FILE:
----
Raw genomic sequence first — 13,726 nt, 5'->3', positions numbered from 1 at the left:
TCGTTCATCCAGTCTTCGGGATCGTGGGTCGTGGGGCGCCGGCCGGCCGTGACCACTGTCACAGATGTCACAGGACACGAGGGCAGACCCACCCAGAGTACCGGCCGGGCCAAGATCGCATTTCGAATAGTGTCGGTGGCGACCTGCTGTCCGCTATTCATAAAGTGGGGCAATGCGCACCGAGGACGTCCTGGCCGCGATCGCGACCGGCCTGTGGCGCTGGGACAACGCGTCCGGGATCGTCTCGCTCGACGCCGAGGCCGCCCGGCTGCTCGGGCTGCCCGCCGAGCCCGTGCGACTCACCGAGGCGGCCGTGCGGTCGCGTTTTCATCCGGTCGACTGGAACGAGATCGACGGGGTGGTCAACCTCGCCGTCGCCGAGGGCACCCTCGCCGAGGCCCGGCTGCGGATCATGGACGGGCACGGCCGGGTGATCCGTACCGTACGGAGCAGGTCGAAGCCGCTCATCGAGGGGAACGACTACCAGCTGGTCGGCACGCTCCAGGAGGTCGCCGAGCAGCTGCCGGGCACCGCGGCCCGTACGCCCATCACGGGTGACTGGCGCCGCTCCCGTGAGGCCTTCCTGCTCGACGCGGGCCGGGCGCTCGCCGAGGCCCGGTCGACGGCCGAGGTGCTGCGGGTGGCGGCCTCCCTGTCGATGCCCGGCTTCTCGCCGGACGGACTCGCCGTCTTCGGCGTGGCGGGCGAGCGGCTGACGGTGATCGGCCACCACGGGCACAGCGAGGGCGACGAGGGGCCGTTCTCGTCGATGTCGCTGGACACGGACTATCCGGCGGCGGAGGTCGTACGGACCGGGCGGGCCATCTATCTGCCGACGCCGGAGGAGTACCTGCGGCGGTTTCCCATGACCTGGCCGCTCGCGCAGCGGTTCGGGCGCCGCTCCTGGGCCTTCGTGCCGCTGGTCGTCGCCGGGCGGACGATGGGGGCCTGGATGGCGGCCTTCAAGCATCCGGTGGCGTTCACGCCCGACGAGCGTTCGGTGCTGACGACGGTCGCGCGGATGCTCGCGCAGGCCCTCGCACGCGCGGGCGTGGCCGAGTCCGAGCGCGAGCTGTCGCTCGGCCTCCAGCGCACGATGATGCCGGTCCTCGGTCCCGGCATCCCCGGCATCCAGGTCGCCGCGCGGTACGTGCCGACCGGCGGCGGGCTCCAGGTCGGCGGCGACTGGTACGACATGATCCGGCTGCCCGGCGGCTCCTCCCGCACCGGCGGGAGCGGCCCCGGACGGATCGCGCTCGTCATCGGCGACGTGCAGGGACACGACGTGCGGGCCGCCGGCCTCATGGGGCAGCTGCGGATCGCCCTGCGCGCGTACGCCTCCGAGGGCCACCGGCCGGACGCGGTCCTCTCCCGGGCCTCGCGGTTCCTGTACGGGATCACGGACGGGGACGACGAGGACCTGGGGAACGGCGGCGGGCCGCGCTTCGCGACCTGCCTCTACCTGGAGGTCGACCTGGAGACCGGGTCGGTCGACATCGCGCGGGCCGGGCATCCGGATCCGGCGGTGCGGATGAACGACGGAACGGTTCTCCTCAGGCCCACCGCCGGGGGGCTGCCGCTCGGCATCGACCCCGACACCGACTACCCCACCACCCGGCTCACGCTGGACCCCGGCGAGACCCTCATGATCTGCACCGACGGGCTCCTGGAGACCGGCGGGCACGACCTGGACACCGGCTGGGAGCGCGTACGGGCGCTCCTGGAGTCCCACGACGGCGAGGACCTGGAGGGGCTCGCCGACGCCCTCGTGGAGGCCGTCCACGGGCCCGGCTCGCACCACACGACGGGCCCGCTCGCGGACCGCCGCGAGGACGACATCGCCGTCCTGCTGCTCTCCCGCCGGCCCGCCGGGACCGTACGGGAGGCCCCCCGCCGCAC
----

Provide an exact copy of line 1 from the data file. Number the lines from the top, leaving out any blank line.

Raw genomic sequence first — 13,726 nt, 5'->3', positions numbered from 1 at the left: